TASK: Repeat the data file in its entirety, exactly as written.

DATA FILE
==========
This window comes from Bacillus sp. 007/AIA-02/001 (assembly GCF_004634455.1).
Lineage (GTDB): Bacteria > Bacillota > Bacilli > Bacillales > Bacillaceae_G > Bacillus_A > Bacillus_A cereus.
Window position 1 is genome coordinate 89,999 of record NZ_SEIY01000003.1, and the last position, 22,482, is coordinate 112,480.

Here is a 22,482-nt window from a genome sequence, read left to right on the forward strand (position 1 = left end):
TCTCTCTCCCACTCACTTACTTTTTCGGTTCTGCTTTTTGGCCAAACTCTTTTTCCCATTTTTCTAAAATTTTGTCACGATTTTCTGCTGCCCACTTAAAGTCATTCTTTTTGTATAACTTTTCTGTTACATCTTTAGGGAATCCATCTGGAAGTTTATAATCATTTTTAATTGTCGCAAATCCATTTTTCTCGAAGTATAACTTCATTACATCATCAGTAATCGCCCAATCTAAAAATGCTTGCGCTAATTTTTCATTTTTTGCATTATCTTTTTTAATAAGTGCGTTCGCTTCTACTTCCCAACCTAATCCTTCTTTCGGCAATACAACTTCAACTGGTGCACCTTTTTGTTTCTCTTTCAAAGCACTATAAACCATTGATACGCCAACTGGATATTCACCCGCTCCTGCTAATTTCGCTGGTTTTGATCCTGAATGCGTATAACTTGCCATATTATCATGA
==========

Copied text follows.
This window comes from Bacillus sp. 007/AIA-02/001 (assembly GCF_004634455.1).
Lineage (GTDB): Bacteria > Bacillota > Bacilli > Bacillales > Bacillaceae_G > Bacillus_A > Bacillus_A cereus.
Window position 1 is genome coordinate 89,999 of record NZ_SEIY01000003.1, and the last position, 22,482, is coordinate 112,480.

Here is a 22,482-nt window from a genome sequence, read left to right on the forward strand (position 1 = left end):
TCTCTCTCCCACTCACTTACTTTTTCGGTTCTGCTTTTTGGCCAAACTCTTTTTCCCATTTTTCTAAAATTTTGTCACGATTTTCTGCTGCCCACTTAAAGTCATTCTTTTTGTATAACTTTTCTGTTACATCTTTAGGGAATCCATCTGGAAGTTTATAATCATTTTTAATTGTCGCAAATCCATTTTTCTCGAAGTATAACTTCATTACATCATCAGTAATCGCCCAATCTAAAAATGCTTGCGCTAATTTTTCATTTTTTGCATTATCTTTTTTAATAAGTGCGTTCGCTTCTACTTCCCAACCTAATCCTTCTTTCGGCAATACAACTTCAACTGGTGCACCTTTTTGTTTCTCTTTCAAAGCACTATAAACCATTGATACGCCAACTGGATATTCACCCGCTCCTGCTAATTTCGCTGGTTTTGATCCTGAATGCGTATAACTTGCCATATTATCATGA